27 February 2007

More Uppity Women: the 4 Julia's (Part III)

The Third Julia, Julia Soaemias

How would a mother feel whose elder daughter has just been brutally murdered and her body thrown into an open sewer along with the mutilated remains of her grandson?

Would she have felt any differently if that grandson had been Emperor of Rome?

But what if he were the Emperor Elagabalus?

When we left Julia Maesa, you may remember, she was sitting in the Senate and speaking up in debate. She was also watching her imperial grandson with growing anxiety during the three years, nine months and four days of his rule.

Elagabalus was not interested in running the empire. Provincial duties bored him: once in Rome, he never left the city again. He had no enthusiam for the army or for conquest: “I do not want titles derived from war and bloodshed,” he supposedly said. “It is enough for me that you call me Pius (pious) and Felix (happy, prosperous)." What he did care about was the Sun-god, Elagabal, whose priest he was (and by whose name he is known). And he wanted to make Elagabal the first god of the empire, placed high above all other deities. Accordingly, he brought the black stone that he worshipped from Emesa to Rome:

A six horse chariot carried the stone
[pictured left in its Emesan temple], the horses huge and flawlessly white, with expensive gold fittings and rich ornaments. No one held the reins, and no one rode in the chariot; the vehicle was escorted as if the god himself were the charioteer. Elagabalus ran backward in front of the chariot, facing the god and holding the horses' reins. He made the whole journey in this reverse fashion, looking up into the face of his god.

Instructions were issued to every Roman magistrate or person conducting public sacrifices that Elagabal's name should precede any other gods invoked by the officiating priests.

Next, he built an enormous and magnificent temple for his god near the imperial palace, on the Palatine Hill - a remarkable achievement in such a short reign - on a site perhaps usurped from Jupiter. He took the title of High Priest of The Unconquered Sun, Sol Invictus Elagabal (relegating the traditional dignity of Pontifex Maximus to a footnote).

The photo (© M. Prins & J. Lendering) shows the massive terrace and foundations, all that’s left of this vast temple (the little church to the right, dedicated to the Christian martyr, Saint Sebastian, marks the spot). After Elagabalus' death the temple was once again dedicated to Jupiter and the black stone shipped back to Syria.

The Roman elite looked at Elagabalus askance. They had every reason.

I will not describe the barbaric chants which [he], together with his mother and grandmother, chanted to Elagabal, or the secret sacrifices that he offered to him, slaying boys and using charms, in fact actually shutting up a lion, a monkey, and a snake in the god's temple, and throwing in among them human genitals, and practicing other unholy rites, while he invariably wore innumerable amulets.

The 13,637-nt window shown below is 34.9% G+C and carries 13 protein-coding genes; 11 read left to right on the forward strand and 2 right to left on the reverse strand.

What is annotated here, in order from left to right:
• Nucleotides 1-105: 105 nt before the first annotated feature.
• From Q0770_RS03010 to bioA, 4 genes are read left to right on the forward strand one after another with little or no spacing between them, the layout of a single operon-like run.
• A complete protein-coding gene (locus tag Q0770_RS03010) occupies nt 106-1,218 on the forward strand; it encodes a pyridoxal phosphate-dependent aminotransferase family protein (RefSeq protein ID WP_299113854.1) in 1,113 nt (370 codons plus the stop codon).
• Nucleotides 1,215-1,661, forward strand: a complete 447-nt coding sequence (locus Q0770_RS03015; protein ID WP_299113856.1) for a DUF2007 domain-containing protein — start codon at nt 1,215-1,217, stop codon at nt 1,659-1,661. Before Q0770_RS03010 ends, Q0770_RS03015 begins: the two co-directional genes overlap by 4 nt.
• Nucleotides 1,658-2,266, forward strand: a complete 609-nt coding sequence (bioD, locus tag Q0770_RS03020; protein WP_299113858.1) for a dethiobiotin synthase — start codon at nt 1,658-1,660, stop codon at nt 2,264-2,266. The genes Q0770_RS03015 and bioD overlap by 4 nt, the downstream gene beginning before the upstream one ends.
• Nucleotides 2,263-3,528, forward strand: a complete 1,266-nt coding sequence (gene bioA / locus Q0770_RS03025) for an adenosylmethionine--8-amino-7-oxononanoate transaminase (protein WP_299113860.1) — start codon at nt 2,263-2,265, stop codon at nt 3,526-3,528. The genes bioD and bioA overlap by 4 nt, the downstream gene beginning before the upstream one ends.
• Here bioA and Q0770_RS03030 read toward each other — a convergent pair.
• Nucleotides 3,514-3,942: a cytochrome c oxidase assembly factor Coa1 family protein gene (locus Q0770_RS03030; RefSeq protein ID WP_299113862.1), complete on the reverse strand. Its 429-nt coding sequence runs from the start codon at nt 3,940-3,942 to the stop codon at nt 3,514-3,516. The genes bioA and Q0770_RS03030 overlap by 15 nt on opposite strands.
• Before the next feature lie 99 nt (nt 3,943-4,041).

The ‘Assyrian’, as he became known, was on a slippery slope.

The offence consisted, not in his introducing a foreign god into Rome or in his exalting him in very strange ways, but in his placing him even before Jupiter himself and causing himself to be voted his priest, also in his circumcising himself and abstaining from swine's flesh, on the ground that his devotion would thereby be purer. He had planned, indeed, to cut off his genitals altogether, but that desire was prompted solely by his effeminacy..

Clothes make the man

He wouldn’t wear the Roman toga, but was "frequently seen even in public clad in the barbaric [long silk] dress which the Syrian priests use, and he used to dance, not only in the orchestra, but also, in a way, even while walking, performing sacrifices, receiving salutations, or delivering a speech."

No doubt he was only honouring his god, but Maesa was extremely worried when she saw this, and continually tried to persuade him to change into Roman clothes. In Rome, she knew, this kind of finery was more appropriate for women than men. And it led, of course, to salacious tittle-tattle.

[Elagabalus] used to have the story of Paris played in his house, and he himself would take the role of Venus, and suddenly drop his clothing to the ground and fall naked on his knees, one hand on his breast, the other before his private parts, his buttocks projecting meanwhile and thrust back in front of his partner in depravity.

The ‘Assyrian’ now plumbed the lascivious depths:

He gathered together in a public building all the harlots from ... places of amusement and from the public baths, and delivered a speech to them, as one might to soldiers, calling them "comrades" and discoursing upon various kinds of postures and debaucheries. Afterwards he invited to a similar gathering procurers, catamites collected together from all sides, and lascivious boys and young men. And whereas he had appeared before the harlots in a woman's costume and with protruding bosom, he met the catamites in the garb of a boy who is exposed for prostitution.

Shameful, Lawless, and Cruel!

..when addressed with the usual salutation, "My Lord Emperor, Hail!" he bent his neck so as to assume a ravishing feminine pose, and turning his eyes upon [the beautiful athlete] with a melting gaze, answered without any hesitation: "Call me not Lord, for I am a Lady."

I could go on, but we’re not that kind of blog.